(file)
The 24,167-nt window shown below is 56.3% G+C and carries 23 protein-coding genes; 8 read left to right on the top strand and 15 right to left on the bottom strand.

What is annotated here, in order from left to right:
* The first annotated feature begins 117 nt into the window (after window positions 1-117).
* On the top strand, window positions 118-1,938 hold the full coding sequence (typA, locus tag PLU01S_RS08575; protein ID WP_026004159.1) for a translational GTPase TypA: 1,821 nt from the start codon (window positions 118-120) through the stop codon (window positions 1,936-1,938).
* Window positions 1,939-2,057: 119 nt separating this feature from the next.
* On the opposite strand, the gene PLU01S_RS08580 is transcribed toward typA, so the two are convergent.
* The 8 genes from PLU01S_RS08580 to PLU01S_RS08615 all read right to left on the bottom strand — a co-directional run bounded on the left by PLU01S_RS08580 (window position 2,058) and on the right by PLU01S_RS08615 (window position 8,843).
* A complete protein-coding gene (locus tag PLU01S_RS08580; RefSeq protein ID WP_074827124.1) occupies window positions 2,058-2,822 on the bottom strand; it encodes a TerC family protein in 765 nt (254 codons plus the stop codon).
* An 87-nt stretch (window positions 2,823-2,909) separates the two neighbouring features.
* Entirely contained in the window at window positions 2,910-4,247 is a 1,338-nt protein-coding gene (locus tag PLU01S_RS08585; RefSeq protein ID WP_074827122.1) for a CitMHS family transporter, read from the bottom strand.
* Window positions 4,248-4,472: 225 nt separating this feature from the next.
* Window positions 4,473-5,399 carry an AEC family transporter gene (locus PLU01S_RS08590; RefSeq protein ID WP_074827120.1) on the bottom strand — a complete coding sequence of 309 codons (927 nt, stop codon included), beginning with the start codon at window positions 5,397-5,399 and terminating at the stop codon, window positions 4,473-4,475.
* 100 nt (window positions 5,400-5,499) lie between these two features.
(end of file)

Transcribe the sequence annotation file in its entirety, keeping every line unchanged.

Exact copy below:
The 24,167-nt window shown below is 56.3% G+C and carries 23 protein-coding genes; 8 read left to right on the top strand and 15 right to left on the bottom strand.

What is annotated here, in order from left to right:
* The first annotated feature begins 117 nt into the window (after window positions 1-117).
* On the top strand, window positions 118-1,938 hold the full coding sequence (typA, locus tag PLU01S_RS08575; protein ID WP_026004159.1) for a translational GTPase TypA: 1,821 nt from the start codon (window positions 118-120) through the stop codon (window positions 1,936-1,938).
* Window positions 1,939-2,057: 119 nt separating this feature from the next.
* On the opposite strand, the gene PLU01S_RS08580 is transcribed toward typA, so the two are convergent.
* The 8 genes from PLU01S_RS08580 to PLU01S_RS08615 all read right to left on the bottom strand — a co-directional run bounded on the left by PLU01S_RS08580 (window position 2,058) and on the right by PLU01S_RS08615 (window position 8,843).
* A complete protein-coding gene (locus tag PLU01S_RS08580; RefSeq protein ID WP_074827124.1) occupies window positions 2,058-2,822 on the bottom strand; it encodes a TerC family protein in 765 nt (254 codons plus the stop codon).
* An 87-nt stretch (window positions 2,823-2,909) separates the two neighbouring features.
* Entirely contained in the window at window positions 2,910-4,247 is a 1,338-nt protein-coding gene (locus tag PLU01S_RS08585; RefSeq protein ID WP_074827122.1) for a CitMHS family transporter, read from the bottom strand.
* Window positions 4,248-4,472: 225 nt separating this feature from the next.
* Window positions 4,473-5,399 carry an AEC family transporter gene (locus PLU01S_RS08590; RefSeq protein ID WP_074827120.1) on the bottom strand — a complete coding sequence of 309 codons (927 nt, stop codon included), beginning with the start codon at window positions 5,397-5,399 and terminating at the stop codon, window positions 4,473-4,475.
* 100 nt (window positions 5,400-5,499) lie between these two features.